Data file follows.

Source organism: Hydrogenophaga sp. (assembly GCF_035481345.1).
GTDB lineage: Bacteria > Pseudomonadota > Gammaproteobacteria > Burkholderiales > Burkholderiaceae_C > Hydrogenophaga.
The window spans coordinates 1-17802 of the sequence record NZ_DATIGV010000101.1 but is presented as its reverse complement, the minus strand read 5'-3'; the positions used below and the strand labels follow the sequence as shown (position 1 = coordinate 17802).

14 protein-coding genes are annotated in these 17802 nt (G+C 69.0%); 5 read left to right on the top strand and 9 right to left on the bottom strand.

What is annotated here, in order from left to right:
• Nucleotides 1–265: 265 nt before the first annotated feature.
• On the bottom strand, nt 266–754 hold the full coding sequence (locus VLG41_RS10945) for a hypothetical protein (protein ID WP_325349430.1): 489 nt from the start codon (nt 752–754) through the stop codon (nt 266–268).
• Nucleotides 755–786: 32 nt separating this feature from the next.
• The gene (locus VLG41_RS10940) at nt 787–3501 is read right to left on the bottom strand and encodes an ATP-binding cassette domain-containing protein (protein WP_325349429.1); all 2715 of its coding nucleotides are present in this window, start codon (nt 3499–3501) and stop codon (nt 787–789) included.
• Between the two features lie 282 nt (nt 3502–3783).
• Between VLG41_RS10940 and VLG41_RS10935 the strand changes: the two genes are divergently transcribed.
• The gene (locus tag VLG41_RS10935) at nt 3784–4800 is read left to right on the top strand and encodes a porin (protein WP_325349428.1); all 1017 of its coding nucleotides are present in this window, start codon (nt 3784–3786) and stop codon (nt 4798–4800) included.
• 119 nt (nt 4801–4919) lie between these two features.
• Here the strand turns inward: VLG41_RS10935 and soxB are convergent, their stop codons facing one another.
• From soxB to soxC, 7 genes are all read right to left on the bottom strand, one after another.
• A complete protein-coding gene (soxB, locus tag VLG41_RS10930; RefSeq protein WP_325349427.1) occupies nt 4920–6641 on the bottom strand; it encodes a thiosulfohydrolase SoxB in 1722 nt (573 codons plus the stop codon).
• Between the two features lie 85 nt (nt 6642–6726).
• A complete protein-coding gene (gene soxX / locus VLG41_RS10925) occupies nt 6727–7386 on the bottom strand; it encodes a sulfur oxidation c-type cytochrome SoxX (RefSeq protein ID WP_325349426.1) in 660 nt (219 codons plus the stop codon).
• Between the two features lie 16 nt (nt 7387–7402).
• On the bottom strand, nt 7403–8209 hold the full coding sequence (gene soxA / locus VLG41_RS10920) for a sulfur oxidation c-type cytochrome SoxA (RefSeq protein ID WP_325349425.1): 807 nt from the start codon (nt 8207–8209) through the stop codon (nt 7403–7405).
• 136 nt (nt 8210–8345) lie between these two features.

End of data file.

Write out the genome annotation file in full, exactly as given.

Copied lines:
Source organism: Hydrogenophaga sp. (assembly GCF_035481345.1).
GTDB lineage: Bacteria > Pseudomonadota > Gammaproteobacteria > Burkholderiales > Burkholderiaceae_C > Hydrogenophaga.
The window spans coordinates 1-17802 of the sequence record NZ_DATIGV010000101.1 but is presented as its reverse complement, the minus strand read 5'-3'; the positions used below and the strand labels follow the sequence as shown (position 1 = coordinate 17802).

14 protein-coding genes are annotated in these 17802 nt (G+C 69.0%); 5 read left to right on the top strand and 9 right to left on the bottom strand.

What is annotated here, in order from left to right:
• Nucleotides 1–265: 265 nt before the first annotated feature.
• On the bottom strand, nt 266–754 hold the full coding sequence (locus VLG41_RS10945) for a hypothetical protein (protein ID WP_325349430.1): 489 nt from the start codon (nt 752–754) through the stop codon (nt 266–268).
• Nucleotides 755–786: 32 nt separating this feature from the next.
• The gene (locus VLG41_RS10940) at nt 787–3501 is read right to left on the bottom strand and encodes an ATP-binding cassette domain-containing protein (protein WP_325349429.1); all 2715 of its coding nucleotides are present in this window, start codon (nt 3499–3501) and stop codon (nt 787–789) included.
• Between the two features lie 282 nt (nt 3502–3783).
• Between VLG41_RS10940 and VLG41_RS10935 the strand changes: the two genes are divergently transcribed.
• The gene (locus tag VLG41_RS10935) at nt 3784–4800 is read left to right on the top strand and encodes a porin (protein WP_325349428.1); all 1017 of its coding nucleotides are present in this window, start codon (nt 3784–3786) and stop codon (nt 4798–4800) included.
• 119 nt (nt 4801–4919) lie between these two features.
• Here the strand turns inward: VLG41_RS10935 and soxB are convergent, their stop codons facing one another.
• From soxB to soxC, 7 genes are all read right to left on the bottom strand, one after another.
• A complete protein-coding gene (soxB, locus tag VLG41_RS10930; RefSeq protein WP_325349427.1) occupies nt 4920–6641 on the bottom strand; it encodes a thiosulfohydrolase SoxB in 1722 nt (573 codons plus the stop codon).
• Between the two features lie 85 nt (nt 6642–6726).
• A complete protein-coding gene (gene soxX / locus VLG41_RS10925) occupies nt 6727–7386 on the bottom strand; it encodes a sulfur oxidation c-type cytochrome SoxX (RefSeq protein ID WP_325349426.1) in 660 nt (219 codons plus the stop codon).
• Between the two features lie 16 nt (nt 7387–7402).
• On the bottom strand, nt 7403–8209 hold the full coding sequence (gene soxA / locus VLG41_RS10920) for a sulfur oxidation c-type cytochrome SoxA (RefSeq protein ID WP_325349425.1): 807 nt from the start codon (nt 8207–8209) through the stop codon (nt 7403–7405).
• 136 nt (nt 8210–8345) lie between these two features.